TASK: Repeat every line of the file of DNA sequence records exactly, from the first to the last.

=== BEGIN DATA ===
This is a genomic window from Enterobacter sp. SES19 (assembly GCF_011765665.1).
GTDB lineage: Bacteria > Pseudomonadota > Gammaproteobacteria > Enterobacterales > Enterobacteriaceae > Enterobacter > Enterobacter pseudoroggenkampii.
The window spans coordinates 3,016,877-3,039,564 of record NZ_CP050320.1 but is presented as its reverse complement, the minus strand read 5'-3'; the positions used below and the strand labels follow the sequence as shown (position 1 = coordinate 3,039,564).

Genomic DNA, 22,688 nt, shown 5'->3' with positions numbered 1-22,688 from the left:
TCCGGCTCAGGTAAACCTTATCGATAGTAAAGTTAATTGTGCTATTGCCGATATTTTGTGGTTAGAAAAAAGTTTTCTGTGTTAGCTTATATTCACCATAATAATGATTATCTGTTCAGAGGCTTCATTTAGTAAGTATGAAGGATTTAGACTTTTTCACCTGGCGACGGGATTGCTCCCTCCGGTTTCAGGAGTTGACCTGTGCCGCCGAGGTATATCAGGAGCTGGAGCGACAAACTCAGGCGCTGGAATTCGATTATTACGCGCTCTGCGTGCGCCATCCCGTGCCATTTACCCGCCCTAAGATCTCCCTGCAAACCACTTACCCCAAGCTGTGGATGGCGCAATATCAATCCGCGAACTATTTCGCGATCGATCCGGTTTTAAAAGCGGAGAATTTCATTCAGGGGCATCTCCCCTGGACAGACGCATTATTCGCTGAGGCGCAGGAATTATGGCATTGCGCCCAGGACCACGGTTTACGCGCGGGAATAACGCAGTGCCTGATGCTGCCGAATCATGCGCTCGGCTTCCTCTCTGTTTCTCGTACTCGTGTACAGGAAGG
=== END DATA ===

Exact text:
This is a genomic window from Enterobacter sp. SES19 (assembly GCF_011765665.1).
GTDB lineage: Bacteria > Pseudomonadota > Gammaproteobacteria > Enterobacterales > Enterobacteriaceae > Enterobacter > Enterobacter pseudoroggenkampii.
The window spans coordinates 3,016,877-3,039,564 of record NZ_CP050320.1 but is presented as its reverse complement, the minus strand read 5'-3'; the positions used below and the strand labels follow the sequence as shown (position 1 = coordinate 3,039,564).

Genomic DNA, 22,688 nt, shown 5'->3' with positions numbered 1-22,688 from the left:
TCCGGCTCAGGTAAACCTTATCGATAGTAAAGTTAATTGTGCTATTGCCGATATTTTGTGGTTAGAAAAAAGTTTTCTGTGTTAGCTTATATTCACCATAATAATGATTATCTGTTCAGAGGCTTCATTTAGTAAGTATGAAGGATTTAGACTTTTTCACCTGGCGACGGGATTGCTCCCTCCGGTTTCAGGAGTTGACCTGTGCCGCCGAGGTATATCAGGAGCTGGAGCGACAAACTCAGGCGCTGGAATTCGATTATTACGCGCTCTGCGTGCGCCATCCCGTGCCATTTACCCGCCCTAAGATCTCCCTGCAAACCACTTACCCCAAGCTGTGGATGGCGCAATATCAATCCGCGAACTATTTCGCGATCGATCCGGTTTTAAAAGCGGAGAATTTCATTCAGGGGCATCTCCCCTGGACAGACGCATTATTCGCTGAGGCGCAGGAATTATGGCATTGCGCCCAGGACCACGGTTTACGCGCGGGAATAACGCAGTGCCTGATGCTGCCGAATCATGCGCTCGGCTTCCTCTCTGTTTCTCGTACTCGTGTACAGGAAGG